Mayweather adviser: No talks took place

Leonard Ellerbe, one of Floyd Mayweather Jr.'s closest advisers, denied Monday that negotiations for a super fight between Mayweather and Manny Pacquiao had ever taken place.

That is contrary to what Top Rank's Bob Arum, Pacquiao's promoter, has been saying for the past three weeks, and he's sticking by his story.

Arum said June 30 that he had concluded talks and was waiting for a decision from the Mayweather camp on whether he wanted to fight this year. Then, Arum gave Mayweather until 3 a.m. ET Saturday to accept the terms of an agreement, or he would move on and look to make a deal for Pacquiao to either fight Antonio Margarito or have a rematch with Miguel Cotto on Nov. 13.

There was even a clock on Top Rank's website counting down the days, hours, minutes and seconds until the deadline, a deadline Arum said was the window in which he would exclusively negotiate the Mayweather fight.

Arum set a teleconference with boxing reporters at the deadline's expiration. On the teleconference, Arum said he had worked out the agreement with Al Haymon, Mayweather's top adviser, using Ross Greenburg, the president of HBO Sports, as a go-between without ever speaking directly to Haymon.

Now, Ellerbe denies any of that ever happened.

"Here are the facts," Ellerbe said in Monday's statement. "Al Haymon, [Golden Boy Promotions CEO] Richard Schaefer and myself speak to each other on a regular basis, and the truth is no negotiations have ever taken place, nor was there ever a deal agreed upon by Team Mayweather or Floyd Mayweather to fight Manny Pacquiao on Nov. 13. Either Ross Greenburg or Bob Arum is not telling the truth, but history tells us who is lying."

Ellerbe was clearly taking a shot at Arum, who is famous for playing fast and loose with the truth after having uttered the famous quote years ago, "Yesterday I was lying; today I am telling the truth."

When asked for his response to Ellerbe's surprising statement, Greenburg said in an e-mail to ESPN.com, "As always we have no comment."

Arum sounded utterly perplexed when reached for comment about the statement.

"This is like absurd unreality," Arum said when reached at his Los Angeles vacation home. "I'm not going to be party to this [expletive]. When I heard about [the statement] I thought it was a joke. Ross said he was talking to Haymon. He certainly wasn't making it up. And Haymon was relaying conversations to Ross allegedly that Floyd had with him. At least that is what Ross says."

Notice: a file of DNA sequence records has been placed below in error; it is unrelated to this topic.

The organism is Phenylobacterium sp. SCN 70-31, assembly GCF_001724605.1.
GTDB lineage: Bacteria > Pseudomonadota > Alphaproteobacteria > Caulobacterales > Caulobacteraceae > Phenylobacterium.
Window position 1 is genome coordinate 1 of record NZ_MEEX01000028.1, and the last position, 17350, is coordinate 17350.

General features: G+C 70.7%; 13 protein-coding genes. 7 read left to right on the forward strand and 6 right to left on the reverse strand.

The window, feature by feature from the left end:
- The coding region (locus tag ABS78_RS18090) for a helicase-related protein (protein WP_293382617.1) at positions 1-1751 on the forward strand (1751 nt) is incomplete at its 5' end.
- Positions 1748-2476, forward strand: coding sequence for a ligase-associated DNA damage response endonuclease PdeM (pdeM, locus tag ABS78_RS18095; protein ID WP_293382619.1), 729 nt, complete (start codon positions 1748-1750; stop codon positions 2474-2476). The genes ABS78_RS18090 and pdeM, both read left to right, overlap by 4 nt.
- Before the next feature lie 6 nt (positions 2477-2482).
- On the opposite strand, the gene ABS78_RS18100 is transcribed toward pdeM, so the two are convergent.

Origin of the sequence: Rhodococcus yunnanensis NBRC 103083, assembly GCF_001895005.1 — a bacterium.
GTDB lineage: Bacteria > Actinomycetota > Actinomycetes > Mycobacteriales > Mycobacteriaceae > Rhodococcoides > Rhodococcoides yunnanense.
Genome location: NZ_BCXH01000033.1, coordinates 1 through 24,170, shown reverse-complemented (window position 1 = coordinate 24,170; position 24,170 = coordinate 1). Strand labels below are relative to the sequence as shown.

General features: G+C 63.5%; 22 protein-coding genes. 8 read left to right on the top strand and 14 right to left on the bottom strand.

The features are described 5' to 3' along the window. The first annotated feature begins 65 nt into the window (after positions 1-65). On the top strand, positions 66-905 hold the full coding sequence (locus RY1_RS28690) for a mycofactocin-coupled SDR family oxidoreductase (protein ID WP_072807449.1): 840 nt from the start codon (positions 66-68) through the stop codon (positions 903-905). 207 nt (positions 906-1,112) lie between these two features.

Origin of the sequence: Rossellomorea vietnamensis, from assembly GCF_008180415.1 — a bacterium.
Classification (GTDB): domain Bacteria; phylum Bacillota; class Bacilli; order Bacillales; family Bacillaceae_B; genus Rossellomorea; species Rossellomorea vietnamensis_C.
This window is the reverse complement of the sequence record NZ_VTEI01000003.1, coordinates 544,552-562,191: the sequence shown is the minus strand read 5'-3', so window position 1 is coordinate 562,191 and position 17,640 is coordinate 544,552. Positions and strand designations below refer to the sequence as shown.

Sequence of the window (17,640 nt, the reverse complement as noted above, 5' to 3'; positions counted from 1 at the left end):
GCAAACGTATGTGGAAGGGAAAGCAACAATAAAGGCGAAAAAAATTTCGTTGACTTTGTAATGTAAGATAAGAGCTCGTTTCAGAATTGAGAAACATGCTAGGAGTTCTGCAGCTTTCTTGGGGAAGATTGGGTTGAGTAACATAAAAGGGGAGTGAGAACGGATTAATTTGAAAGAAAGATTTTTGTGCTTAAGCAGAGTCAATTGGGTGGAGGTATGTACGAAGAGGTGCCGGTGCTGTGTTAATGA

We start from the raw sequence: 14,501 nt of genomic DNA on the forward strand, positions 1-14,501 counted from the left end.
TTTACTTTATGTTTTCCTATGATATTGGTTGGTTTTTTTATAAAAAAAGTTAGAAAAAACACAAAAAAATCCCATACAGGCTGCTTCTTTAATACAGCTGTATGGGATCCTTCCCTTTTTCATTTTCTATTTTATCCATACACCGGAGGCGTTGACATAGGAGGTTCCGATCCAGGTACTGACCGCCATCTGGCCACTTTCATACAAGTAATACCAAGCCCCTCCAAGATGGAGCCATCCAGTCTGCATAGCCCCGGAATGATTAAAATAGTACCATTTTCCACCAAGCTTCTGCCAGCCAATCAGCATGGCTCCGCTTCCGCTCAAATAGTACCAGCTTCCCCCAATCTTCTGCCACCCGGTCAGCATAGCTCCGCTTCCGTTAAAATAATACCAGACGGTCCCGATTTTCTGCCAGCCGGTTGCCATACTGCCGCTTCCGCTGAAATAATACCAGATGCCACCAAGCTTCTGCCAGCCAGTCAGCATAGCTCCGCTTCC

Throughout May and June, when the negotiations were supposedly taking place, Arum refused to speak about them. He would cite a "gag order," which he said everyone involved had agreed to. Schaefer did the same thing and would sometimes say "no comment" when called before even being asked a question because the "gag order" had become such a joke in boxing circles.

Oscar De La Hoya, the founder and president of Golden Boy Promotions, acknowledged negotiations during an early June appearance on a talk show on Spanish-language network Univision. During his appearance, in which he spoke Spanish, De La Hoya said the deal for the fight was very close.

When the camps negotiated the bout in December and January in anticipation of it happening in March, both sides spoke freely to the media, and their comments, they said, contributed to the fight blowing up over an inability to finalize the drug testing protocol.

This time, both sides said, they would keep things private.

"If there is no negotiation, who imposed the gag order," Arum said. "Why they're doing this is absurd. What is motivating them to put something like this out? I'm not going to speculate, but what are they doing? Schaefer said there was a gag order. Who could there be a gag order from if there were no negotiations? From the sky?

"What they said was absurd, but why did they say this? They could say a lot of other things. My feeling is that this is rapidly becoming one of the most bizarre things ever."

On Sunday, Mayweather, who was in Miami as a coach at a charity basketball game hosted by Dwyane Wade and Alonzo Mourning, told The Associated Press regarding the Pacquiao fight, "I'm not interested in rushing to do anything. I'm not really thinking about boxing right now. I'm just relaxing. I fought about 60 days ago, so I'm just enjoying myself, enjoying life, enjoying my family and enjoying my vacation."

With Mayweather, who beat Shane Mosley on May 1, clearly not interested in fighting again this year, Arum said he will try to close a fight with Margarito or Cotto in the next 10 days or so.

But there remains a hearty appetite from the public for Pacquiao-Mayweather, a fight between the sport's two best fighters. It's a fight that many believe will shatter all boxing revenue records.

Top Rank streamed Saturday morning's teleconference live on its website, and spokesman Lee Samuels said more than 30,000 tuned in despite the timing. He added that Top Rank's website spiked to 50,000 hits on Saturday. Both, he said, are records for the site.

So Ellerbe's denial of the talks and Arum's insistence that they took place add another chapter to the saga of the biggest fight in the sport, one that seems a long way from taking place.

"The kid [Mayweather] said he doesn't want to fight. OK, good," Arum said. "But this makes everybody look crazy."

Dan Rafael covers boxing for ESPN.com.